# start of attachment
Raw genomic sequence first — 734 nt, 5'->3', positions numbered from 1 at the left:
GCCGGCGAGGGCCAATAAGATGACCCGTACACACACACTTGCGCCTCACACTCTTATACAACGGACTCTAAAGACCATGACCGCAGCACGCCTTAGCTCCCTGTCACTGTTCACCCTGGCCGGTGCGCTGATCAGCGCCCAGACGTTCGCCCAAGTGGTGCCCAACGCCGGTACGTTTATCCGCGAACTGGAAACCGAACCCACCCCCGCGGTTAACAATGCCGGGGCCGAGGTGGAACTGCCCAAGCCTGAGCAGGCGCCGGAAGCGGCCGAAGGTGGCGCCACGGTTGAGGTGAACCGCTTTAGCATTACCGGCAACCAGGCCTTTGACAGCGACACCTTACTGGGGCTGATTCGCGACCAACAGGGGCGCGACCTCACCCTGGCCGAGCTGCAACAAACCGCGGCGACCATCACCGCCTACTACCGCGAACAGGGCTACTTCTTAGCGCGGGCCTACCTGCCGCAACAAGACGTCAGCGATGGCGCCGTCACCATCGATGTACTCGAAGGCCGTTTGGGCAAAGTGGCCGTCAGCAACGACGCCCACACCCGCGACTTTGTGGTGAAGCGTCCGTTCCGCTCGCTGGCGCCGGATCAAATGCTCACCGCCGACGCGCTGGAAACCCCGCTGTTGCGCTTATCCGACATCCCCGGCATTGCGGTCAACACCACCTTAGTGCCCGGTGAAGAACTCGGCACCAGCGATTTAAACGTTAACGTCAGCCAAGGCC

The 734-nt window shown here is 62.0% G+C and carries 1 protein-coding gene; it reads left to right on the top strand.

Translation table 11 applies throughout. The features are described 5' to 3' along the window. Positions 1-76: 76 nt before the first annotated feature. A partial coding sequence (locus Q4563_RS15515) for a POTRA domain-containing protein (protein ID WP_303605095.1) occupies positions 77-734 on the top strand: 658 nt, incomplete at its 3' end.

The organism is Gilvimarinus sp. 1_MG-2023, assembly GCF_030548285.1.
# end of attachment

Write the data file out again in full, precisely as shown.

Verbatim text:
Raw genomic sequence first — 734 nt, 5'->3', positions numbered from 1 at the left:
GCCGGCGAGGGCCAATAAGATGACCCGTACACACACACTTGCGCCTCACACTCTTATACAACGGACTCTAAAGACCATGACCGCAGCACGCCTTAGCTCCCTGTCACTGTTCACCCTGGCCGGTGCGCTGATCAGCGCCCAGACGTTCGCCCAAGTGGTGCCCAACGCCGGTACGTTTATCCGCGAACTGGAAACCGAACCCACCCCCGCGGTTAACAATGCCGGGGCCGAGGTGGAACTGCCCAAGCCTGAGCAGGCGCCGGAAGCGGCCGAAGGTGGCGCCACGGTTGAGGTGAACCGCTTTAGCATTACCGGCAACCAGGCCTTTGACAGCGACACCTTACTGGGGCTGATTCGCGACCAACAGGGGCGCGACCTCACCCTGGCCGAGCTGCAACAAACCGCGGCGACCATCACCGCCTACTACCGCGAACAGGGCTACTTCTTAGCGCGGGCCTACCTGCCGCAACAAGACGTCAGCGATGGCGCCGTCACCATCGATGTACTCGAAGGCCGTTTGGGCAAAGTGGCCGTCAGCAACGACGCCCACACCCGCGACTTTGTGGTGAAGCGTCCGTTCCGCTCGCTGGCGCCGGATCAAATGCTCACCGCCGACGCGCTGGAAACCCCGCTGTTGCGCTTATCCGACATCCCCGGCATTGCGGTCAACACCACCTTAGTGCCCGGTGAAGAACTCGGCACCAGCGATTTAAACGTTAACGTCAGCCAAGGCC

The 734-nt window shown here is 62.0% G+C and carries 1 protein-coding gene; it reads left to right on the top strand.

Translation table 11 applies throughout. The features are described 5' to 3' along the window. Positions 1-76: 76 nt before the first annotated feature. A partial coding sequence (locus Q4563_RS15515) for a POTRA domain-containing protein (protein ID WP_303605095.1) occupies positions 77-734 on the top strand: 658 nt, incomplete at its 3' end.

The organism is Gilvimarinus sp. 1_MG-2023, assembly GCF_030548285.1.